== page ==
A Chinese girl wakes up, alone, in an abandoned factory. A doctor and a mysterious nurse appear, apparently wanting to help her. At first she has no recollection of the reason she's in this strange, unsettling place, but as her memory returns, she realizes she's trapped inside the infamous Unit 731 Japanese concentration camp. It's World War II and she is the subject of a medical experiment.... 

Such is the horror of Room 731, a pitch black and deeply expressive film. Stirred with an unnerving mix of history and psychology, this 18-minute short explores the ways in which sins of the past remain traumatic in the present. Student filmmaker Young Min Kim puts her many spine-tingling moments on display in a nightmarish yet true-to-life way, transporting a now-distant, seemingly fantastical reality into our modern-day consciousness. 

You can watch the trailer here (due to its intensity, parental discretion is advised): 

Monday, June 22, 2015

Leaves of the Tree

In this enchanting, feature-length drama, a once powerful patent attorney, hobbled by a life threatening disease, is pushed out of a major pharmaceutical firm. At a meeting with his last client, he unexpectedly comes across the case of a doctor who's studying the possible medicinal value of leaves from a centuries-old olive tree. With time running out, the attorney travels to Sicily, where he hopes to uncover a modern medical miracle—or an ancient Biblical myth.

Directed by Ante Novakovik and featuring actors with substantial film industry credits, including Sean YoungEric RobertsArmand Assante and Patrick Gorman, Leaves of the Tree weaves the intensity of a thriller into the timeless beauty and mystery of the Mediterranean. 

You can watch the trailer here: 

Sunday, June 21, 2015


This eye-opening documentary explores a subject many people, including myself, would know little about before seeing it: the amazing potential for productivity percolating within blind visual artists. Sculpture, yes, I've long been aware of the possibilities, but photography? The revelation astonished me. 

BlindSight celebrates the photographic imagination of blind and visually impaired members of the Seeing with Photography Collective. All of them were sighted at one time. Many came to photography after their loss of sight, and photography has given them a new voice, a way to express what they feel and what they see inside their minds.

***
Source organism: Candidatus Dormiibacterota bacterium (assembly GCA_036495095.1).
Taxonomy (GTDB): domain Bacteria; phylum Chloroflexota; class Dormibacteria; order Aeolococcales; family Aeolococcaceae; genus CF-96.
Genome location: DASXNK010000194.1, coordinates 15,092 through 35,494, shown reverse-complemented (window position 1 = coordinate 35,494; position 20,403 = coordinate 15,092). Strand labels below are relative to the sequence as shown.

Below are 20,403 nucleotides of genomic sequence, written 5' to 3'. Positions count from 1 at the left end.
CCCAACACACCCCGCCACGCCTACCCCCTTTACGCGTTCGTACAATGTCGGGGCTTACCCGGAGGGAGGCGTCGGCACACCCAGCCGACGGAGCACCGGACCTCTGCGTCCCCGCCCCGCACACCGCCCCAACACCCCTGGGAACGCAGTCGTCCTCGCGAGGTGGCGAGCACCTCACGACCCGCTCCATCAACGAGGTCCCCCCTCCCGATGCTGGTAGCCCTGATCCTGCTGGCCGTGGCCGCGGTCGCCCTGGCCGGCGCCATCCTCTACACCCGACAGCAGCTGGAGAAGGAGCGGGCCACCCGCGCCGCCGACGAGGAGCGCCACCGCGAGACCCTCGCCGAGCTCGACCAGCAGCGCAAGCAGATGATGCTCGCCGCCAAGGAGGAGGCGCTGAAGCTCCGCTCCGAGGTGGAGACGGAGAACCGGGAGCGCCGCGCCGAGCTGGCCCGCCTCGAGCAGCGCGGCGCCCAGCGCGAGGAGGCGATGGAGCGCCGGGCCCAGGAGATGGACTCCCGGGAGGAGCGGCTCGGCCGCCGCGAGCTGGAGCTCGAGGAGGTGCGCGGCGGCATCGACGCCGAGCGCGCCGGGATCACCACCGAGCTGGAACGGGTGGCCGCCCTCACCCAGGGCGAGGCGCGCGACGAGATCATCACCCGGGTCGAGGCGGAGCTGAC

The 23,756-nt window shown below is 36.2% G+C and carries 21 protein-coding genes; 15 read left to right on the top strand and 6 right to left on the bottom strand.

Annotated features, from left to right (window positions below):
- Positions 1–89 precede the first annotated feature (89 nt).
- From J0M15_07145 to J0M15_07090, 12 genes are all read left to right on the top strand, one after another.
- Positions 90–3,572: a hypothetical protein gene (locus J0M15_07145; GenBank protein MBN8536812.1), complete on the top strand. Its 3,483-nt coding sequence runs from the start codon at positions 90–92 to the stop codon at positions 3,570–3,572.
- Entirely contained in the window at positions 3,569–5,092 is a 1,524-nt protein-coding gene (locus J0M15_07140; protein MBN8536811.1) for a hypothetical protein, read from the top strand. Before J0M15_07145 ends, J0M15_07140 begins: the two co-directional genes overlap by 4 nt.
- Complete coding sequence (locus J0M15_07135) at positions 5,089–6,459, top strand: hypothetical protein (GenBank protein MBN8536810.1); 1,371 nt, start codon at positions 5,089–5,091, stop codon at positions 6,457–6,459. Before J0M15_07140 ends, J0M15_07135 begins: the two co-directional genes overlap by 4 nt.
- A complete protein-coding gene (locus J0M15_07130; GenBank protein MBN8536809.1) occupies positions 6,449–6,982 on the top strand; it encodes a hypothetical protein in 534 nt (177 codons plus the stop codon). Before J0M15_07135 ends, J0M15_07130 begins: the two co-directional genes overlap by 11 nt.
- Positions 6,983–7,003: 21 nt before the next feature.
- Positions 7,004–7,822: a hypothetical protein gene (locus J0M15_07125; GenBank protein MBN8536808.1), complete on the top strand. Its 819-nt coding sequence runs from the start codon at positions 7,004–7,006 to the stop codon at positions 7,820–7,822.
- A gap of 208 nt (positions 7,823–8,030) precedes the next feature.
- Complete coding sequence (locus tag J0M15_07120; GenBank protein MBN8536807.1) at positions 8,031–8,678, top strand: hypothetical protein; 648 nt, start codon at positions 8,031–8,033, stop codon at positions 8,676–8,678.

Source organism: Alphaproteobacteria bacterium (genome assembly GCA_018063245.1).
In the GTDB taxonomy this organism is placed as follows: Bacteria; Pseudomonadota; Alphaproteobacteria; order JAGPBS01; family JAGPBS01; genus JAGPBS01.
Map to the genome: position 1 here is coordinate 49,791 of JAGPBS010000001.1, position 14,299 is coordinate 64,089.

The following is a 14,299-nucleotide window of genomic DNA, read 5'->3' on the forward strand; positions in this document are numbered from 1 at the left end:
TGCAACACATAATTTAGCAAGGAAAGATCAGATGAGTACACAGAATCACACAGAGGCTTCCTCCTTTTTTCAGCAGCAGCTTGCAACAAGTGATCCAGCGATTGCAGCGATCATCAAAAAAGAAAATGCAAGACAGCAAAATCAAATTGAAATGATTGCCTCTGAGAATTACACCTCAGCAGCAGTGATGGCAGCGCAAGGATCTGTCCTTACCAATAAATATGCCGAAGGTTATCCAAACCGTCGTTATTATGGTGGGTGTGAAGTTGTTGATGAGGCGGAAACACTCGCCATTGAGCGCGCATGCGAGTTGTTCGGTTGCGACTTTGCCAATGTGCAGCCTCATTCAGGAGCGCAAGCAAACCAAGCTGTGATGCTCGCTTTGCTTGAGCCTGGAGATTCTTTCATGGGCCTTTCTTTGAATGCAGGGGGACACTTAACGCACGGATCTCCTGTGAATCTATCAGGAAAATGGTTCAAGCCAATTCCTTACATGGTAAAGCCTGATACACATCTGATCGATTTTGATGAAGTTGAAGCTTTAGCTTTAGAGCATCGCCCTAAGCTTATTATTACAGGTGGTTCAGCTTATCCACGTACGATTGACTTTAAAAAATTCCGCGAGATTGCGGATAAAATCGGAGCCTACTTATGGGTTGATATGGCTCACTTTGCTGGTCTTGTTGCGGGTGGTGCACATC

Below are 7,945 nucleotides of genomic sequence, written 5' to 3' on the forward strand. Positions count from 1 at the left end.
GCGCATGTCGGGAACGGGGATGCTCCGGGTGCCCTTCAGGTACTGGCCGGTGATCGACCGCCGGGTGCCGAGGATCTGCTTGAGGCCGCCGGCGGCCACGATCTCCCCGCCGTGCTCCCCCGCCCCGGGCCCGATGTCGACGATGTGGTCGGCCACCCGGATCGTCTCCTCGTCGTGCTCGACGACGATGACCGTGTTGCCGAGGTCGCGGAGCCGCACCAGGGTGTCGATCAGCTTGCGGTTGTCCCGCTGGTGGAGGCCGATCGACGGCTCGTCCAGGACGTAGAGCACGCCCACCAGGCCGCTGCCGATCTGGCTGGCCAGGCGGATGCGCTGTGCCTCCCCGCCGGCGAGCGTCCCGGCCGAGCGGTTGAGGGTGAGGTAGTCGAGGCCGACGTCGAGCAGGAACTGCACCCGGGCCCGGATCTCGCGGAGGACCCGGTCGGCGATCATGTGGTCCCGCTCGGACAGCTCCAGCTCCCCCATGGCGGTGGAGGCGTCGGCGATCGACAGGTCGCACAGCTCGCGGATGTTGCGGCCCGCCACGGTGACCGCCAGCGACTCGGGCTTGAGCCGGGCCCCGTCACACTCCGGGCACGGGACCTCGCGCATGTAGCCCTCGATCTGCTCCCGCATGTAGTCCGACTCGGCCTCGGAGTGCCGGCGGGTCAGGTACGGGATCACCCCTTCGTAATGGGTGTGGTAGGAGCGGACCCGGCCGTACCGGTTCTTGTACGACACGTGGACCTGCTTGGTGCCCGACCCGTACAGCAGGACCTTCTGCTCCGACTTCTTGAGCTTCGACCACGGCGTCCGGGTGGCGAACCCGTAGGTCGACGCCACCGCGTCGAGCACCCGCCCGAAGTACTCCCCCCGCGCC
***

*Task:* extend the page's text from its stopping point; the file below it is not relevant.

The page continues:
The results are transformative for both the members and the viewer—tangible proof of the way creativity can enrich life and empower. Filmmaker Bob Sacha of New York, New York brings this elevating, 16-minute treasure to New Hope. You can watch the trailer here: BlindSight Trailer

Saturday, June 20, 2015

Inside Peace

Mass incarceration has become a hot topic of debate in the United States, but if not discussed in a delicate way, the arguments on both sides can easily obfuscate the issue of how to prevent imprisonment in the first place. Or in the case of ex-offenders, how they can break the cycle of crime, never to set foot in a courtroom again.

Four years in the making, Inside Peace is a feature documentary that focuses on three hardened men who were incarcerated at Dominguez State Jail in San Antonio, Texas. There they embarked on a journey of self-discovery and change by enrolling in the Peace Class, one of the few self-improvement programs in the country that offers a new age path to finding inner strength, dignity and self-worth. Brought to the prison by Roberto and Chantal Piriz in 2007, this innovative effort to prevent recidivism is based on the work of Indian-American inspirational speaker Prem Rawat

None of these three inmates ever realized he had the capacity to make positive choices in life until he entered the program. With a supporting cast of fellow inmates, prison officials, noted experts and family members, the film follows the trio's arduous road as they apply wisdom acquired in the Peace Class to their post-release world. Certainly, the men's lives on the outside are filled with conflict, rejection and hostility, yet faced with such obstacles, they must avoid their old ways by living with inner peace.